Fatherhood, at age thirty-two, re-awakened the crybaby, or blasted a hole in my invulnerability cloak. When I took the call from the lab and learned my wife’s amnio was all clear, I wept, for the only time in my life, with gratitude. This was something of a harbinger.

A year into my four-year stay-at-home-dad gig, I experienced chest pains and convinced myself I was going to die. I was in excellent health, but, like any dream-seeker, I’d lived, for better or worse, with little or no concern for “the odds,” and I’d witnessed many friends cut down in their prime in the 80s, so my perception was off, to say the least. I was quite sure my number was up, and I cried operatically for a few days, usually when Jack was napping, during which I often watched him.

Turned out I’d pulled a muscle in my chest from carrying my boy too long in the Baby Bjorn. Jack was pushing twenty-five pounds, and you’re supposed to move on to a stroller or backpack when baby hits twenty pounds, but I was desperate for any alpha male action I could get, so I kept him in the Bjorn until I hurt myself. If I could’ve strapped on an additional kid, say, to my back, or atop my head, I probably would have, and paraded around the East Village so all could view my prowess.

But even when my x-rays and numerous tests checked out, the crying kept coming. Why? We concoct stories. Here are a few of mine: parenthood reminded me of my own fraught childhood; my genes twisted on me (depression, anxiety, suicide, alcoholism, and bipolar disorder blight my family tree); I looked into the abyss and it looked back into me and left a mark; I don’t know what the fuck happened.

In any case, crybaby was back. He’d gained power in exile, clucking his tongue as I’d watched others weep. He was not so easily banished this time. I was a sleepless mess, staring at the ceiling fan while Jack and his mom slept soundly. I felt the need to call out the big guns, and medical professionals encouraged me to do so.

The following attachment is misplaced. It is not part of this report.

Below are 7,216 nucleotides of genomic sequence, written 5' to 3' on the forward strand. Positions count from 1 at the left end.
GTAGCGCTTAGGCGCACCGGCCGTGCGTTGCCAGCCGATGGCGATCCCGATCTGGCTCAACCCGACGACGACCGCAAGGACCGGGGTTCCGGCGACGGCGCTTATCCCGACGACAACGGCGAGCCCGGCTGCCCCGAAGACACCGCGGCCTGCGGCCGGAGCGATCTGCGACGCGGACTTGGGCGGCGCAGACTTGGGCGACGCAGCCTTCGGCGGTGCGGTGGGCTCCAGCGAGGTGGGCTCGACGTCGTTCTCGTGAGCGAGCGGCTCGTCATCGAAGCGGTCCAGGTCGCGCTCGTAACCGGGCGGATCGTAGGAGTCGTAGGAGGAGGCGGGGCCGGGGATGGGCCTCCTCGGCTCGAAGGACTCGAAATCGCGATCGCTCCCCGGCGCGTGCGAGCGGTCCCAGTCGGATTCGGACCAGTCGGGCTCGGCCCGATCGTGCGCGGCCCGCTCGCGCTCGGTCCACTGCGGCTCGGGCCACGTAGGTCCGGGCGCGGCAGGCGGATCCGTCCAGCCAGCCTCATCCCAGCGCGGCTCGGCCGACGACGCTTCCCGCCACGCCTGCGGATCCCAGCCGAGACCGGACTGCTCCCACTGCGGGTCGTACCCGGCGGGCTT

My doctor prescribed 100 mg of Zoloft daily, and, like millions, I jumped on the antidepressant train with no concurrent counseling. If the side effects were untenable, I told myself, I’d quit. I was watching Jack ten hours a day on the weekdays, and in the wake of my sobfest, I worried I was not up to it; I was going to blow it. Nothing had ever been more important to me than being a good dad. Nothing. It didn’t matter if any of the above was true. The worry itself was debilitating.

The meds worked. I regained control of the crybaby, just like I did when I was sixteen. Although, I found out, no one can say why the meds worked. I did my research, and without getting too technical, the gist is this: Big Pharma markets Zoloft and other selective serotonin reuptake inhibitors, or ssri’s, as drugs that keep the brain swimming in the naturally occurring chemical serotonin, which scientists connect to happiness. But it turns out this isn’t a hard-fast truth, and efficacy of ssri’s is quite subjective. Now scientists think ssri’s might actually promote growth of brain cells that produce serotonin, and that’s why they sometimes work. But no one really knows. And no one knows why they make some people want to kill themselves or otherwise lose their way. And most people, amazingly, don’t care to know. I was one of those people. I had a kid to raise, and for me, the side effects were mild, and if I didn’t tell anyone I was on the Z, no one knew. So I kept getting my script filled for about four years, and I count those as among the happiest of my life. How much the meds were responsible I do not know. Most importantly, my son grew into a funny, chatty, smart, affectionate kid, and I was happy to be his primary caregiver. I was good at it. I doubt I’ll ever be that good at something again.

During that time, I cried once, and only a few tears: when my Grandmother, who co-raised me, died. The next year, from the roof of our apartment, I watched the Twin Towers fall, and I comforted many people who cried, but I didn’t cry. We were evicted from our apartment; my in-laws, who I loved, died; we left the city we loved. No tears. Just after Jack’s birth, the newest – and continuing – surge of school shootings began with a mass murder in Fayetteville, Arkansas. One year later, Fayetteville’s horror, incredibly, was dwarfed by the Columbine massacre. Events like these would come to be less aberrant. I processed the atrocities, as much as one can do so, through a muffled heart.